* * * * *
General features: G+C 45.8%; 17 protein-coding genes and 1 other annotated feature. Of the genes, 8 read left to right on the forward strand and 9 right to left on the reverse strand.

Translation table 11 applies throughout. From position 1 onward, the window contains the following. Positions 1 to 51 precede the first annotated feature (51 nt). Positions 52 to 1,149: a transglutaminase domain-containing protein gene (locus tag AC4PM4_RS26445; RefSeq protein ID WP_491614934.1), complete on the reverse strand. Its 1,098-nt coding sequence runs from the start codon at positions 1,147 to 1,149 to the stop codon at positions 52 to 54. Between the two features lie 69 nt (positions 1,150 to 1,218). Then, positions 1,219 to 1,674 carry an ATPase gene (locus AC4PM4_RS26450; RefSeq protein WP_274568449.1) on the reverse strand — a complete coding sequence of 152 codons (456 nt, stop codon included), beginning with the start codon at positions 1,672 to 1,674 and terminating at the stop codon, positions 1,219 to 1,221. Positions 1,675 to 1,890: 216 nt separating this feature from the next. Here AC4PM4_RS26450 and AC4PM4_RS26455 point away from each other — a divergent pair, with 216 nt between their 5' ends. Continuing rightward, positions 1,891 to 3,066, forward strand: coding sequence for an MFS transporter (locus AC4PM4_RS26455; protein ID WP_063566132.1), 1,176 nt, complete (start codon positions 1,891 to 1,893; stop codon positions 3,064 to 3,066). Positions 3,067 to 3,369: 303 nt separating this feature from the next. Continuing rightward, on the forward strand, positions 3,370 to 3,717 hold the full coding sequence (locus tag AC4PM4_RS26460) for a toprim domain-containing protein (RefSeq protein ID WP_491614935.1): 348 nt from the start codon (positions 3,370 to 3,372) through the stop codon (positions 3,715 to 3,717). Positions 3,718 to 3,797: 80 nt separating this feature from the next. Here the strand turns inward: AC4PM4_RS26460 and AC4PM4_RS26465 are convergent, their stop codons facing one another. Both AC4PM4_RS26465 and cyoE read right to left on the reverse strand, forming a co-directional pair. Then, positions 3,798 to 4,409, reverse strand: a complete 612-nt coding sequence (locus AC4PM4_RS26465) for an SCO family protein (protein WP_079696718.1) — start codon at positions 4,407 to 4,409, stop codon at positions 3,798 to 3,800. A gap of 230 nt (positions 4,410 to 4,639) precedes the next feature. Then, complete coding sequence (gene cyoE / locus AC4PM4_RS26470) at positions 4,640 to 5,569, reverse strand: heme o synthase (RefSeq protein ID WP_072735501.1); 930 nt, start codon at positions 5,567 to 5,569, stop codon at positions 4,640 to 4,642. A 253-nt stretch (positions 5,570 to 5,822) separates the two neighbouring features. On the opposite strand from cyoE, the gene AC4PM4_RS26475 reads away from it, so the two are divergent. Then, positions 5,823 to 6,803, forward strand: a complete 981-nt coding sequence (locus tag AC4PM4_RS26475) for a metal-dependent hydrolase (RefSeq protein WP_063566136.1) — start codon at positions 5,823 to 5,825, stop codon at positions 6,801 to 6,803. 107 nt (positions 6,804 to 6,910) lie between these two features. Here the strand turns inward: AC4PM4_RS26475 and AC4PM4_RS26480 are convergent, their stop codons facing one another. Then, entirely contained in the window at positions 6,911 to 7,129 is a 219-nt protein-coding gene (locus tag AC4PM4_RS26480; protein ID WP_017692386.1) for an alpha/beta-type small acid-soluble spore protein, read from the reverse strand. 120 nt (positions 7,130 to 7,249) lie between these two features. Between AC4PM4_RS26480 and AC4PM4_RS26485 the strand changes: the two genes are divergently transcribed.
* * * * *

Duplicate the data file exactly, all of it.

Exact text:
General features: G+C 45.8%; 17 protein-coding genes and 1 other annotated feature. Of the genes, 8 read left to right on the forward strand and 9 right to left on the reverse strand.

Translation table 11 applies throughout. From position 1 onward, the window contains the following. Positions 1 to 51 precede the first annotated feature (51 nt). Positions 52 to 1,149: a transglutaminase domain-containing protein gene (locus tag AC4PM4_RS26445; RefSeq protein ID WP_491614934.1), complete on the reverse strand. Its 1,098-nt coding sequence runs from the start codon at positions 1,147 to 1,149 to the stop codon at positions 52 to 54. Between the two features lie 69 nt (positions 1,150 to 1,218). Then, positions 1,219 to 1,674 carry an ATPase gene (locus AC4PM4_RS26450; RefSeq protein WP_274568449.1) on the reverse strand — a complete coding sequence of 152 codons (456 nt, stop codon included), beginning with the start codon at positions 1,672 to 1,674 and terminating at the stop codon, positions 1,219 to 1,221. Positions 1,675 to 1,890: 216 nt separating this feature from the next. Here AC4PM4_RS26450 and AC4PM4_RS26455 point away from each other — a divergent pair, with 216 nt between their 5' ends. Continuing rightward, positions 1,891 to 3,066, forward strand: coding sequence for an MFS transporter (locus AC4PM4_RS26455; protein ID WP_063566132.1), 1,176 nt, complete (start codon positions 1,891 to 1,893; stop codon positions 3,064 to 3,066). Positions 3,067 to 3,369: 303 nt separating this feature from the next. Continuing rightward, on the forward strand, positions 3,370 to 3,717 hold the full coding sequence (locus tag AC4PM4_RS26460) for a toprim domain-containing protein (RefSeq protein ID WP_491614935.1): 348 nt from the start codon (positions 3,370 to 3,372) through the stop codon (positions 3,715 to 3,717). Positions 3,718 to 3,797: 80 nt separating this feature from the next. Here the strand turns inward: AC4PM4_RS26460 and AC4PM4_RS26465 are convergent, their stop codons facing one another. Both AC4PM4_RS26465 and cyoE read right to left on the reverse strand, forming a co-directional pair. Then, positions 3,798 to 4,409, reverse strand: a complete 612-nt coding sequence (locus AC4PM4_RS26465) for an SCO family protein (protein WP_079696718.1) — start codon at positions 4,407 to 4,409, stop codon at positions 3,798 to 3,800. A gap of 230 nt (positions 4,410 to 4,639) precedes the next feature. Then, complete coding sequence (gene cyoE / locus AC4PM4_RS26470) at positions 4,640 to 5,569, reverse strand: heme o synthase (RefSeq protein ID WP_072735501.1); 930 nt, start codon at positions 5,567 to 5,569, stop codon at positions 4,640 to 4,642. A 253-nt stretch (positions 5,570 to 5,822) separates the two neighbouring features. On the opposite strand from cyoE, the gene AC4PM4_RS26475 reads away from it, so the two are divergent. Then, positions 5,823 to 6,803, forward strand: a complete 981-nt coding sequence (locus tag AC4PM4_RS26475) for a metal-dependent hydrolase (RefSeq protein WP_063566136.1) — start codon at positions 5,823 to 5,825, stop codon at positions 6,801 to 6,803. 107 nt (positions 6,804 to 6,910) lie between these two features. Here the strand turns inward: AC4PM4_RS26475 and AC4PM4_RS26480 are convergent, their stop codons facing one another. Then, entirely contained in the window at positions 6,911 to 7,129 is a 219-nt protein-coding gene (locus tag AC4PM4_RS26480; protein ID WP_017692386.1) for an alpha/beta-type small acid-soluble spore protein, read from the reverse strand. 120 nt (positions 7,130 to 7,249) lie between these two features. Between AC4PM4_RS26480 and AC4PM4_RS26485 the strand changes: the two genes are divergently transcribed.